It is telling that Trinity’s congregation comprises not only inner-city residents, who might be seduced by the catechism of oppression preached by Wright, but also the kind of middle-class, black professionals who might be expected to see through such blustering attacks on the alleged evils of modern America. Even the rich and famous have flocked to Trinity. For an Easter service in 1990, for instance, Jazz great Wynton Marsalis dropped by with his quintet. Oprah Winfrey was reportedly a member of the Trinity congregation, though she seems not to have attended in recent years.
The support that radicals like Wright enjoy in the black community was again underscored last week when the pastor spoke at the National Press Club in Washington D.C. In the speech, Wright mostly repeated his most incendiary remarks, from his claim that the United States is committing “terrorism,” to his support for National of Islam bigot Louis Farrakhan (“one of the most important voices in the 20th and 21st century”) to his insane insistence that the American government spread AIDS in the black community (“I believe our government is capable of doing anything”). Even more notable about the speech, however, was the reaction to it by the audience of black religious leaders. By no means disapproving of Wright’s poisonous remarks, they cheered and cried “amen.” It was reminiscent of the enthusiastic applause that Wright aroused in his own congregation at Trinity when he delivered his now-notorious “God damn America” tirade.
With large swaths of the black community so sympathetic to Wright’s message, it should come as no surprise that political radicalism has not impeded the growth of his church. Quite the opposite: from an all-time low of 87 members, Trinity’s mainly black congregation now averages over 8,000, making it the single largest church in the United Church of Christ denomination.
Such a trajectory of success suggests an uncomfortable fact. When Rev. Wright dismissed criticism of his inflammatory sermons as an attack on black churches and the black community, he was not entirely mistaken. One reason that racial instigators like Wright have prospered, after all, is that they preach what is the received wisdom in communities like Chicago’s South Side.
Nonetheless, it was here that Obama chose to make his career and here that, in 1992, he joined Trinity. With the controversy over his ties to Rev. Wright wrecking havoc on his political fortunes, the decision now seems woefully misguided. But in retrospect, and in the cold light of political calculation, it was the obvious choice.
Trinity allowed Obama to pad his still-thin résumé. An admitted agnostic, Obama could fortify doubts about his spiritual and religious commitments. A biracial politician looking to prove that he was authentically “black,” he could rely on Trinity’s Afrocentric gospel to convince race-conscious unbelievers. A community organizer with budding political ambitions, he could identify a constituency in the large congregation. At Trinity, Obama got religion – and a reputation.
There can be little doubt that Obama was aware of the political and racial tilt of his church – and not only because its Afrocentric reputation was by then well established. When new members are received into Trinity, the congregation stands and recites, “There is no task more sacred than the liberation of black people…We therefore declare that we are unashamedly black and unapologetically Christian.” According to Wright, this affirmation made Trinity different from other churches, which “don’t want to ‘offend’ their white members.” There is no evidence that Obama was offended by this Afrocentric oath.
Nor was Obama ignorant of the “black value system” program touted at Trinity. In fact, he would go on to praise it in his 1996 autobiography, Dreams From My Father, writing: “It was a powerful program, one more pliant than simple nationalism, more sustaining than my own brand of organizing.” And yet, it was this “program” that informed Wright’s sermons, whether it be his ranting that the government created the AIDS virus in the black community or his assurance that the United States the equivalent of al-Qaeda. It is inconceivable that in all his years of attendance Obama remained ignorant of the hateful speechifying that has now brought his pastor and his church to national attention.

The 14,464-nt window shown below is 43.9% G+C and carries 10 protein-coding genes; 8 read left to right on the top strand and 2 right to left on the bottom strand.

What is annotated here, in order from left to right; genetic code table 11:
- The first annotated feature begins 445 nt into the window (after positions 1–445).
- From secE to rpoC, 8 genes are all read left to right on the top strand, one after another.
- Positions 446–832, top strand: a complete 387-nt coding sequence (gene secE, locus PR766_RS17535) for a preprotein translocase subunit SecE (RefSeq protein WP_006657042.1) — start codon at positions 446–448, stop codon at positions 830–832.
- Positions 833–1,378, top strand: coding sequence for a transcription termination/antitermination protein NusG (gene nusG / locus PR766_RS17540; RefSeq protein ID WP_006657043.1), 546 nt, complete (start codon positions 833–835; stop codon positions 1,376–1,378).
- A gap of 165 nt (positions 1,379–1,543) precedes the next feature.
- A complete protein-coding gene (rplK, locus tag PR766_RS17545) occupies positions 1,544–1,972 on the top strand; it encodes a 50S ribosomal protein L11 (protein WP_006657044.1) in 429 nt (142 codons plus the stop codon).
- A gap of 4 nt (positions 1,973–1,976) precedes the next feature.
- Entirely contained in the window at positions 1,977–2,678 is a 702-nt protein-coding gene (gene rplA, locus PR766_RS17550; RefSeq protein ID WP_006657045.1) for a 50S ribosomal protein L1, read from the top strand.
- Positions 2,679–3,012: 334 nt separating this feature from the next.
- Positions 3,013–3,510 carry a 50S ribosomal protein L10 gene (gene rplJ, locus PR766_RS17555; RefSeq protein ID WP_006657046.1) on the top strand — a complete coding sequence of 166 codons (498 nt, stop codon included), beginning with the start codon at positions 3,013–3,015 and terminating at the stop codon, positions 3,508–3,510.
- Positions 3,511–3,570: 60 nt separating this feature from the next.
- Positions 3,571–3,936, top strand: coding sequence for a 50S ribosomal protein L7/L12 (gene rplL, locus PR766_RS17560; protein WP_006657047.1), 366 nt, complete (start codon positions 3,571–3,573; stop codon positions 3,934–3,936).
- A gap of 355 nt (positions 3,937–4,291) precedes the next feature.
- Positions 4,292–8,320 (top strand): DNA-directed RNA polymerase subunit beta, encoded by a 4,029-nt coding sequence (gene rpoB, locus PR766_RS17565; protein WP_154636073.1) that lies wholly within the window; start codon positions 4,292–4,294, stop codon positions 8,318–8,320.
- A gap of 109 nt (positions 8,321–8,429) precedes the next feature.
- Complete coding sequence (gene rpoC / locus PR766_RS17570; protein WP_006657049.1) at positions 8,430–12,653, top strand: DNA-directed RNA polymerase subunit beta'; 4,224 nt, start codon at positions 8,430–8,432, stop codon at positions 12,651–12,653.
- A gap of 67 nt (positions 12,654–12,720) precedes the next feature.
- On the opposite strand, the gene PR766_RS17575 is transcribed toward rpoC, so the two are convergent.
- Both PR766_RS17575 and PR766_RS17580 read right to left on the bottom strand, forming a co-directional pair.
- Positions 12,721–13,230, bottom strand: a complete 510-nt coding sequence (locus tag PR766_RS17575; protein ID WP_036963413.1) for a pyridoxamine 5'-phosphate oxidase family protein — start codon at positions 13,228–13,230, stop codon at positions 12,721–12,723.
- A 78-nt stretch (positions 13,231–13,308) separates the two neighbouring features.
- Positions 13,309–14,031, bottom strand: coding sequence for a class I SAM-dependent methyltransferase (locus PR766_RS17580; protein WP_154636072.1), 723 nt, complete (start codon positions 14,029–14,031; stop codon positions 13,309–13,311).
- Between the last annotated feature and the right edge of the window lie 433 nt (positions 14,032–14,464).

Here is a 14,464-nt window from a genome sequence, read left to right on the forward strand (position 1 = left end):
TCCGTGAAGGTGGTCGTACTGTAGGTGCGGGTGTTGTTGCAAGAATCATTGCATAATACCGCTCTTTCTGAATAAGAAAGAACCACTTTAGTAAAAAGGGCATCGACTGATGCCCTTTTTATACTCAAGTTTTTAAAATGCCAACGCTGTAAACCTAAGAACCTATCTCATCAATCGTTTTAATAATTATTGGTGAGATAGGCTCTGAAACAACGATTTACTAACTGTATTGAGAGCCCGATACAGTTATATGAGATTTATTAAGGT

In this connection, the single most damaging statement that Wright has made is not found in his sermons. Instead, it is Wright’s recent suggestion that in distancing himself, Obama was acting not out of real conviction but simply as politicians do when “they say and do what they do based on electability, based on sound bites, based on polls.” Just as Obama once found it useful to seek Wright’s counsel and backing, so too did he now find it convenient to reassure wary white voters that Wright “was never my spiritual adviser, he was never my spiritual mentor” and that he would have left Trinity had Wright not retired. For all of Wright’s fanatical exuberance, this description of Obama seems strikingly plausible.
Certainly Obama has found it expedient to invoke his relationship with Rev. Wright and Trinity when it might be politically advantageous. Addressing black leaders in Selma, Alabama, in March 2007, Obama made a point of mentioning that he had received “a letter from a friend of some of yours named Reverend Otis Moss Jr. in Cleveland, and his son, Otis Moss III is the Pastor at my church and I must send greetings from Dr. Jeremiah A. Wright Jr…But I got but I got a letter giving me encouragement and saying how proud he was that I had announced and encouraging me to stay true to my ideals and my values and not to be fearful.” The message was clear enough: Obama’s values were the values of his pastors, and, by extension, those of the black community in Selma.
Similarly, it was only last fall that the Obama campaign told the New York Times that the relationship between the candidate and his pastor was “closer than ever.” Last month, Obama said that Wright was “like family to me,” an accurate enough description of the man who had married Obama and his wife, and who had baptized his two daughters. Even when Wright became a political wedge, Obama insisted that he “could no more disown him that I could my white grandmother.” Only now that Wright fatally threatens his campaign for the Democratic nomination has Obama decided, unconvincingly, that Wright is “not the person I had come to know over 20 years.”In his defense, Obama says that he “cannot prevent [Wright] from continuing to make these outrageous remarks.” If Wright is the tireless self-promoter he appears to be, that is almost certainly correct. But it is worth considering that when he met Wright twenty years ago, Obama could not but be aware of his political belligerence or the racial chauvinism that inspired his sermons. It is precisely because of these views that Obama, then struggling to define his own identity, became a member of Wright’s church and later used his pastor as a political crutch. Now that Wright threatens to hobble his campaign, Obama has only himself to blame.